Dominic Jones presents his first collection as Creative Director of Astley Clarke. Composed of three parts, the collection marks Jones’ return to London Fashion Week, three years after his 10th and final collection under his eponymous label.
The debut marks a turning point for Astley Clarke who intend to expand and develop their already-successful jewellery offer to cater further to an informed, modern woman keen to build her collection. Their commitment to colour, quality and meaning remains central, with Jones focusing on repositioning materials and gems, noting their heritage.
The collection navigates between three interconnected groups: Astronomy, Phototaxis and Colour of Calder. Drawing on Astley Clarke’s tradition of looking to the natural world for inspiration, the triptych collection takes ‘light’ as it’s central theme and interprets into a physical, an instinctive and an emotive context.
“I’m immensely proud to be leading the Astley Clarke creative team. This collection builds on my history of combining modern and classical techniques in a way that is sensitive to the history of jewellery. I want these pieces to be considered future antiques – pieces you treasure and hand down.” says Dominic Jones.
The presentation of each group is accompanied by three corresponding films which feature Adwoa Aboah for Astronomy, Georgia May Jagger for Phototaxis and Alice Dellal for Colour of Calder. Each film has been soundtracked with songs from Cosmo; a project by Felix White.
Drawing inspiration from the solar system, this collection uses stones to capture the essence and feel of each planet. The iridescence and galaxy-like feel of labradorite is harnessed to represent Jupiter, while ‘Mars’ is crafted from a flat slice of ruby, with an unexpected martian emblem set using emerald. Throughout, single diamonds are set into bands or arranged seemingly haphazardly across chains to suggest stars, while a pearl suggests the Moon orbiting the Earth.
The narrative prevalent in the Astley Clarke archive informed the pieces, which nod to the inspirations behind signature Astley Clarke collections such as Interstellar, Cosmos and Superstar.
Here, modern, intelligent twists are added – for example, the signature Astley Clarke pavé is turned opposite to its usual direction to mirror the Earth’s spin. To mark Astley Clarke and Jones’ shared commitment to protecting the natural world, 10% of sales from the Earth pieces will be donated to the World Land Trust.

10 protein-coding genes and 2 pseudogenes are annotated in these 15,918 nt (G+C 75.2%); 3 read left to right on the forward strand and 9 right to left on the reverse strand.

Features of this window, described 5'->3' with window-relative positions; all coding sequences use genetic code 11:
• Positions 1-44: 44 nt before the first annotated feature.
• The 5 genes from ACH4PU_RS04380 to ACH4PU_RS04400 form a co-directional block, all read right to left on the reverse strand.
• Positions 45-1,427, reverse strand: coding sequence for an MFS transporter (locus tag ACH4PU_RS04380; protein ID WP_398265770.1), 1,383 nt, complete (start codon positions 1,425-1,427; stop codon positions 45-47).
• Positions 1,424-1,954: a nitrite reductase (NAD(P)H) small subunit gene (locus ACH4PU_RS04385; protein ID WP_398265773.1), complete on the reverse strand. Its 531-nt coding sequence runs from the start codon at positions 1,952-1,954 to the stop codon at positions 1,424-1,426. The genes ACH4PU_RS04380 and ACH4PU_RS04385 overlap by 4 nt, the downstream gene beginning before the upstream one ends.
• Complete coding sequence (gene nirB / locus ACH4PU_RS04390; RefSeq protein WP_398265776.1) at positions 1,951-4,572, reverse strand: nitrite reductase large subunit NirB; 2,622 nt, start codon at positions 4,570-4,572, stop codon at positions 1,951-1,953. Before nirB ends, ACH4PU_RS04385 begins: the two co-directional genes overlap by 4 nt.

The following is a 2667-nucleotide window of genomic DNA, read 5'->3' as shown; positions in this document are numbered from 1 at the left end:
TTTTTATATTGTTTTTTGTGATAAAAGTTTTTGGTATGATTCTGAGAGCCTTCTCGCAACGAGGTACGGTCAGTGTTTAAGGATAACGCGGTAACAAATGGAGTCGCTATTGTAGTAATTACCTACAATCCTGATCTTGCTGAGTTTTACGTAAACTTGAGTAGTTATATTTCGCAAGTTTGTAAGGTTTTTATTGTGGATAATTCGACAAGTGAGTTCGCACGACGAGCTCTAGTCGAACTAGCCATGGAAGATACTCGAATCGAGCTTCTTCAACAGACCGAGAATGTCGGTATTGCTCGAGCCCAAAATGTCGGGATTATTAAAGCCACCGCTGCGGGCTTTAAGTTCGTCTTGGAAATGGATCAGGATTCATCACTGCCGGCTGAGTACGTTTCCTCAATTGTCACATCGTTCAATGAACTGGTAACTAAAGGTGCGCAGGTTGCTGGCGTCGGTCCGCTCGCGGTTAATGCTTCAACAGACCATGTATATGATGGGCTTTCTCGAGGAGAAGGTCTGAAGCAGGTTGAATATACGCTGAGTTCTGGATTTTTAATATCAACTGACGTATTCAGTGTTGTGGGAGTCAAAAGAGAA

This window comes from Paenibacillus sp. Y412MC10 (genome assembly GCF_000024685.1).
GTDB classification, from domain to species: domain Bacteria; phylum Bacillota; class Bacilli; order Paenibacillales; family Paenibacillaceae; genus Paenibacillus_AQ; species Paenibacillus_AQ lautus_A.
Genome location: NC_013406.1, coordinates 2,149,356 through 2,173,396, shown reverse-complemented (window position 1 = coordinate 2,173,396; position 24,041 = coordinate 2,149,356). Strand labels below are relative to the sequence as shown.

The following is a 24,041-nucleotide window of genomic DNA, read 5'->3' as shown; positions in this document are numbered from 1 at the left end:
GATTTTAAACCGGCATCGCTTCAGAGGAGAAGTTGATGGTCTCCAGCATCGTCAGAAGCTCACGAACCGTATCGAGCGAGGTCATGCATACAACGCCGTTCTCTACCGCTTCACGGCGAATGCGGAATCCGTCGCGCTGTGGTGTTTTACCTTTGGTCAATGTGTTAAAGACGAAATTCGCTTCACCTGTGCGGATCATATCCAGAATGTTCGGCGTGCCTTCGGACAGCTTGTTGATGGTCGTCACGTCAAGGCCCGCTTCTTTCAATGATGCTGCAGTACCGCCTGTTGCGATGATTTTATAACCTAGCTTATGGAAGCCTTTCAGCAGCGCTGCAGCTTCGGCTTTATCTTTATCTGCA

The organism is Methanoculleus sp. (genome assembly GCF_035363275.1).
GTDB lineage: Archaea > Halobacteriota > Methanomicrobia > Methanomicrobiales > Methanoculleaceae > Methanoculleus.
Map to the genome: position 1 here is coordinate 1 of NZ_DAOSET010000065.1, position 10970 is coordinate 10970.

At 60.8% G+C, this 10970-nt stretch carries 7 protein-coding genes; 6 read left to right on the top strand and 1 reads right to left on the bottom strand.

An interest in storytelling informs this collection, which takes inspiration from British moths and, as the name of the collection suggests, their movement in response to light. The line seeks to capture the romance and sensitivity of Art Nouveau jewellery in striking, modern pieces.
Jones’ background in handcraftsmanship is central – traditional glass enamelling is prominent, while golds are hand-painted so each inset diamond is paired tonally in a striking gradient. Subversion is handled with sensitivity, the Death’s-head hawkmoth, which features a skull-shaped mark on its thorax, is a Trojan horse within the collection.
Again, the history of Astley Clarke is central, Bec Astley Clarke’s grandfather, Sir Cyril, a geneticist, helped cure Rhesus disease affecting pregnant women through research into winged insects. Touchingly, Georgia May Jagger, who models the collection on film, has benefitted from his research as her grandmother was a Rh-negative mother who needed his discovered treatment when having children.
COLOUR OF CALDER
A contemporary offering by Jones, this sterling silver collection is a fashion proposition. Building on Astley Clarke’s focus on stacking and layering, the range sees dynamic, modernist pieces decorated with charming and unexpected colour pops that present semi precious stones in a forward-thinking manner.
Pieces are plated using 18ct gold and rhodium finishing and colour combinations are punchy; pink opal is united with rose, malachite is matched with yellow, onyx is teamed with black. This marks a period of experimentation and colour for Jones, whose history of form comes together with Astley Clarke’s reputation for bright hues.
The pieces draw inspiration from the art collection and flamboyant style of Peggy Guggenheim and the pioneering kinetic work of artist Alexander Calder. In tribute to both, unexpected twists and moments of unconventional matching run throughout, hence the focus on mixed metals.